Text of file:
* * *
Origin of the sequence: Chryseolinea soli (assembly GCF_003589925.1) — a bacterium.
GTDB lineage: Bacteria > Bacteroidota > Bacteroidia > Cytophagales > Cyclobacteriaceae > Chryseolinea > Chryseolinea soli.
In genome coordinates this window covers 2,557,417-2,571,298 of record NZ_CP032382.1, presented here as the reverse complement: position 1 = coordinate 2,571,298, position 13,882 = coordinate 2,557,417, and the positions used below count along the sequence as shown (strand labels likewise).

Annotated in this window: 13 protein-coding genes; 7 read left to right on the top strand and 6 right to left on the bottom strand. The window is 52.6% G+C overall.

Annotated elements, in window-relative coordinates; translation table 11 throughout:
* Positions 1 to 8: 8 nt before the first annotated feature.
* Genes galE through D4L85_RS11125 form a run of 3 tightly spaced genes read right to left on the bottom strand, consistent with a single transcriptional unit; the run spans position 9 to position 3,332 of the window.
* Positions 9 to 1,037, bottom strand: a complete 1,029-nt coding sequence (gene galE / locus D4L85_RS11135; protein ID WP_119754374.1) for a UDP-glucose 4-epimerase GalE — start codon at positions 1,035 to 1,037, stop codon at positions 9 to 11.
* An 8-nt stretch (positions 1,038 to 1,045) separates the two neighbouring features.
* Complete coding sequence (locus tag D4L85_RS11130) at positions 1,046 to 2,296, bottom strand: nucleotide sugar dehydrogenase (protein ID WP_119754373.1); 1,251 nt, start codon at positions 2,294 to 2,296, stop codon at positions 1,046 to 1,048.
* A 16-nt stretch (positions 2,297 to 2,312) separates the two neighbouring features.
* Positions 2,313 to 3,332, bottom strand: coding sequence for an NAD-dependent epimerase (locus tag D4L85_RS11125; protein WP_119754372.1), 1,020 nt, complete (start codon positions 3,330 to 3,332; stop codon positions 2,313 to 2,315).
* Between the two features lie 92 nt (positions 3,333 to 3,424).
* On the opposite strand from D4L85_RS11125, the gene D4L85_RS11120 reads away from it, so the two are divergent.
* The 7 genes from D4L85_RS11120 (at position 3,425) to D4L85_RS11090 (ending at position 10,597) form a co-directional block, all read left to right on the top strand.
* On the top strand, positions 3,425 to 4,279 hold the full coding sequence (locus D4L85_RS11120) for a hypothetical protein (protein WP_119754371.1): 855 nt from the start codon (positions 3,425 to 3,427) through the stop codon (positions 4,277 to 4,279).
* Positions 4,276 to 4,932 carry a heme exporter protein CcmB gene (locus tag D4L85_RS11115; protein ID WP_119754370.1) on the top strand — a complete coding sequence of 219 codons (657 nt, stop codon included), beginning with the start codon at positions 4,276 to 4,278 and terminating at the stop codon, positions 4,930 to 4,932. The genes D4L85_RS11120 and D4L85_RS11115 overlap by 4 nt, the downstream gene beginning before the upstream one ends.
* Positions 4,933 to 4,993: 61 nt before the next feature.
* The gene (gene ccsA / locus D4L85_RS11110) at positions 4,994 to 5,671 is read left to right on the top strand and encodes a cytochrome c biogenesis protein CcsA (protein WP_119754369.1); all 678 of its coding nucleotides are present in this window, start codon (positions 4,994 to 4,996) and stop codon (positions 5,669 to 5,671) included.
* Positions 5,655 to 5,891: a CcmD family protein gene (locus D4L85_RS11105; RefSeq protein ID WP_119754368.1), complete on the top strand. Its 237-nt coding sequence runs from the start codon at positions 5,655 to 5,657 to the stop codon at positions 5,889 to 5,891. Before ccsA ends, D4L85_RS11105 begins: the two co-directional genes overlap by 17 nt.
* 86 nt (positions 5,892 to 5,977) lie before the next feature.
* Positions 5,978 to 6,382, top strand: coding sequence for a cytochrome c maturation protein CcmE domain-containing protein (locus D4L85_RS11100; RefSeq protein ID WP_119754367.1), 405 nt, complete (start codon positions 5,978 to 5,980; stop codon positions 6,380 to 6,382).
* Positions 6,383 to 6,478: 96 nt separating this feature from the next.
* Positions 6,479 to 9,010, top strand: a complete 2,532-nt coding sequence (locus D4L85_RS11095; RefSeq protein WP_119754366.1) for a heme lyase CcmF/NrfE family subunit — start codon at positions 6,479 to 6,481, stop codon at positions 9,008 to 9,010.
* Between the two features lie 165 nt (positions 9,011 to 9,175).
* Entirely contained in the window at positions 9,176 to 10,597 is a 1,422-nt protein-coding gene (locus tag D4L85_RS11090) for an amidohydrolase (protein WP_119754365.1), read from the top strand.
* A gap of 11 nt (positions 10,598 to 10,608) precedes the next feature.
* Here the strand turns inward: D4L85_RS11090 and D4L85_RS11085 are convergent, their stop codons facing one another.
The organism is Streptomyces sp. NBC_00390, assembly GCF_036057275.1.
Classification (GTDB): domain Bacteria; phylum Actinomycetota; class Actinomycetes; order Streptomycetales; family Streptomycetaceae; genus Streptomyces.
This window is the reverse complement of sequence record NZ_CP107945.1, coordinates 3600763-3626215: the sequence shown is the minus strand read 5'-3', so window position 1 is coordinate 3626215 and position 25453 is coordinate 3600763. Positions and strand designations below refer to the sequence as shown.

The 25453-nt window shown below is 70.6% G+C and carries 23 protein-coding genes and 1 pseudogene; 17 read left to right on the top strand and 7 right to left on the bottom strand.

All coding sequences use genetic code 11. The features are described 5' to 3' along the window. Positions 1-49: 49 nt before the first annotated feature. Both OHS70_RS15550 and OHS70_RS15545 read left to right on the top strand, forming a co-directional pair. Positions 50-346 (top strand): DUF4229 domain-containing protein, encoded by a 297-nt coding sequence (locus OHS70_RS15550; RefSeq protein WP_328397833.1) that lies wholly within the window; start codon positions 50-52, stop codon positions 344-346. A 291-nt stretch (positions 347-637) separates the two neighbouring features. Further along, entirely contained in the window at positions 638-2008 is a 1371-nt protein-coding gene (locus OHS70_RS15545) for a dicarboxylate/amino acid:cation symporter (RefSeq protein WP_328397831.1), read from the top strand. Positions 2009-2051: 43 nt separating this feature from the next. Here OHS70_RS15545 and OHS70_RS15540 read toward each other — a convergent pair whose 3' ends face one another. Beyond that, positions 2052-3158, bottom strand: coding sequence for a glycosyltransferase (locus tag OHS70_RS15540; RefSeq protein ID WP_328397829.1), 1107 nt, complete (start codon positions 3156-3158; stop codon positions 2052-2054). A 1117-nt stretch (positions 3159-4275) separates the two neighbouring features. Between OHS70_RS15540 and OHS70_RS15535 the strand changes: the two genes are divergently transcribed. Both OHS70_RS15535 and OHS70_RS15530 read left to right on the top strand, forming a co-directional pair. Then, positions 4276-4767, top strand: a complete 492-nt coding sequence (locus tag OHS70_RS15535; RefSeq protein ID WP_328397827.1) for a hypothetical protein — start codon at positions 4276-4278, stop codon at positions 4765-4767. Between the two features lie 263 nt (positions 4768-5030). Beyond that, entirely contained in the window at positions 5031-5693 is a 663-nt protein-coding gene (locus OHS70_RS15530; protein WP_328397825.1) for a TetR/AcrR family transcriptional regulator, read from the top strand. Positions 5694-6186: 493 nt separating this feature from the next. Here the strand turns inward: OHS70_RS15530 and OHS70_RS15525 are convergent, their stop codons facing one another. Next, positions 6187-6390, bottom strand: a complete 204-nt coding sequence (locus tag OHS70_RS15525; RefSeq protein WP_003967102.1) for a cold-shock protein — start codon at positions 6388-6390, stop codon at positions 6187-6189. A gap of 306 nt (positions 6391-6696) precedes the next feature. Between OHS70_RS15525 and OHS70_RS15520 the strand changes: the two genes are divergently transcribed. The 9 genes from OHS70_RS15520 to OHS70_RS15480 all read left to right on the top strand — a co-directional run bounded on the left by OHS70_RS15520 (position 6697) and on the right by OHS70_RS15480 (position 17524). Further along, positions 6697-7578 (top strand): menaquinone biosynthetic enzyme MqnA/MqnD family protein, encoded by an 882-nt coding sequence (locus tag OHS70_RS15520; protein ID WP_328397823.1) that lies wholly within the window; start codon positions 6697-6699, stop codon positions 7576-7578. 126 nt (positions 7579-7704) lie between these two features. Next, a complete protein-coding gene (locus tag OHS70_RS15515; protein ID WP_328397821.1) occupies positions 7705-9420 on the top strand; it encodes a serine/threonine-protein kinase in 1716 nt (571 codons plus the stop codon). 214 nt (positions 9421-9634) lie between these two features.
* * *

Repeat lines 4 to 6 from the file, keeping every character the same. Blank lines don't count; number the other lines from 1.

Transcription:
Annotated in this window: 13 protein-coding genes; 7 read left to right on the top strand and 6 right to left on the bottom strand. The window is 52.6% G+C overall.

Annotated elements, in window-relative coordinates; translation table 11 throughout:
* Positions 1 to 8: 8 nt before the first annotated feature.